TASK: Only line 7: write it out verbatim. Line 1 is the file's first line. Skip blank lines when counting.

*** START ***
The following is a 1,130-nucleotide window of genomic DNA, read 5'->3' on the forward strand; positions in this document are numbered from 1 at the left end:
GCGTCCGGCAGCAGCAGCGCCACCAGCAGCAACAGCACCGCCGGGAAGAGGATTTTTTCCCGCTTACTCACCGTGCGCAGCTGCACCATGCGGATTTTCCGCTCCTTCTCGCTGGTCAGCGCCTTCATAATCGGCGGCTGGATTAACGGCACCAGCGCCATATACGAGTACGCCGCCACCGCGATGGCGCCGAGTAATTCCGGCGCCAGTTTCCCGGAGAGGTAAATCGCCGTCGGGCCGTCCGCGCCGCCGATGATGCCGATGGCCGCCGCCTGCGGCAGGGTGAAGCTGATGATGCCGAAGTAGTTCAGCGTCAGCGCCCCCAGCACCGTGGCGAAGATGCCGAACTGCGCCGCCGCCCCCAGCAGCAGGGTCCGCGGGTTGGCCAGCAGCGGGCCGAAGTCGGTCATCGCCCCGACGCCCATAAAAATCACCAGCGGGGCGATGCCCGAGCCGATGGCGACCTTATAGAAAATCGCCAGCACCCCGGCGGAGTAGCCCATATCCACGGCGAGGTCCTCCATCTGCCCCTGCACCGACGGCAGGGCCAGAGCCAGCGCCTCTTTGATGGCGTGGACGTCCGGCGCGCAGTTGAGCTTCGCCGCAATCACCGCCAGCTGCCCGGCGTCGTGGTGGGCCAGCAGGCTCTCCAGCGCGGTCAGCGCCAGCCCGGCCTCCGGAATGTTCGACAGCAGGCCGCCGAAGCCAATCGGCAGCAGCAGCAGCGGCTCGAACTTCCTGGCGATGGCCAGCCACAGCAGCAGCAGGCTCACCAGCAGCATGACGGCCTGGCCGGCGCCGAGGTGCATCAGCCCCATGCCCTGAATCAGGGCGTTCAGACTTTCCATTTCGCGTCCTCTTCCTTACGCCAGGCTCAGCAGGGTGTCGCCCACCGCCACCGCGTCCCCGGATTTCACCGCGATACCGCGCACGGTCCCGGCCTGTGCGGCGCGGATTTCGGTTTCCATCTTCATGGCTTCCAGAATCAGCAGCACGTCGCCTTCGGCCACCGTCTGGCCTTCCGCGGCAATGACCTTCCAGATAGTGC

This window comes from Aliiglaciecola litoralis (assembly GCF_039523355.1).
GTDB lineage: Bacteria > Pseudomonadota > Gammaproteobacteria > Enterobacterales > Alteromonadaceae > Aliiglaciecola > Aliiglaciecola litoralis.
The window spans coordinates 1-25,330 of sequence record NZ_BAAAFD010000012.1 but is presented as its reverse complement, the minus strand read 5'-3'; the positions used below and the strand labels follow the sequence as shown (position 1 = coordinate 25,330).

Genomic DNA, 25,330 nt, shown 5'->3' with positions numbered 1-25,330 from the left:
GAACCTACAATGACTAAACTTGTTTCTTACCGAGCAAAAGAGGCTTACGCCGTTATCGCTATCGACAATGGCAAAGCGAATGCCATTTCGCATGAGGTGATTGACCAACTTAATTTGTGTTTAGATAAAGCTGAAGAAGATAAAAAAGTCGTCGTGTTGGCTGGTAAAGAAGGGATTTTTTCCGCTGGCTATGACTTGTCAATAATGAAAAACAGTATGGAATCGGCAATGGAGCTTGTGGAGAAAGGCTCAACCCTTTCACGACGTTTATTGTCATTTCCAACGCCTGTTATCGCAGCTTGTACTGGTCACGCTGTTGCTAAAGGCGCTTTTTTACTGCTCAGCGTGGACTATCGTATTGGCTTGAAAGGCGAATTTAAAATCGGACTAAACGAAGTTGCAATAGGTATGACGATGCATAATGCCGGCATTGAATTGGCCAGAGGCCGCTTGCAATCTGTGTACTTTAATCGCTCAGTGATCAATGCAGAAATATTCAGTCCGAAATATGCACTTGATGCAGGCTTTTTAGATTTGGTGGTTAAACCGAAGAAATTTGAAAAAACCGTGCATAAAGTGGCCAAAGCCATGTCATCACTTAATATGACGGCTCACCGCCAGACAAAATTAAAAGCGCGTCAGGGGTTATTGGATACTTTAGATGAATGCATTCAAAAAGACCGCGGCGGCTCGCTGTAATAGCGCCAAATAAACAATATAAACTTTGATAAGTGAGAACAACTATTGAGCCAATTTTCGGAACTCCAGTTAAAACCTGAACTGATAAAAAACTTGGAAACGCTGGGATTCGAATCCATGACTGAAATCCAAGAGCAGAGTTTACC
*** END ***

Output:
GAACCTACAATGACTAAACTTGTTTCTTACCGAGCAAAAGAGGCTTACGCCGTTATCGCTATCGACAATGGCAAAGCGAATGCCATTTCGCATGAGGTGATTGACCAACTTAATTTGTGTTTAGATAAAGCTGAAGAAGATAAAAAAGTCGTCGTGTTGGCTGGTAAAGAAGGGATTTTTTCCGCTGGCTATGACTTGTCAATAATGAAAAACAGTATGGAATCGGCAATGGAGCTTGTGGAGAAAGGCTCAACCCTTTCACGACGTTTATTGTCATTTCCAACGCCTGTTATCGCAGCTTGTACTGGTCACGCTGTTGCTAAAGGCGCTTTTTTACTGCTCAGCGTGGACTATCGTATTGGCTTGAAAGGCGAATTTAAAATCGGACTAAACGAAGTTGCAATAGGTATGACGATGCATAATGCCGGCATTGAATTGGCCAGAGGCCGCTTGCAATCTGTGTACTTTAATCGCTCAGTGATCAATGCAGAAATATTCAGTCCGAAATATGCACTTGATGCAGGCTTTTTAGATTTGGTGGTTAAACCGAAGAAATTTGAAAAAACCGTGCATAAAGTGGCCAAAGCCATGTCATCACTTAATATGACGGCTCACCGCCAGACAAAATTAAAAGCGCGTCAGGGGTTATTGGATACTTTAGATGAATGCATTCAAAAAGACCGCGGCGGCTCGCTGTAATAGCGCCAAATAAACAATATAAACTTTGATAAGTGAGAACAACTATTGAGCCAATTTTCGGAACTCCAGTTAAAACCTGAACTGATAAAAAACTTGGAAACGCTGGGATTCGAATCCATGACTGAAATCCAAGAGCAGAGTTTACC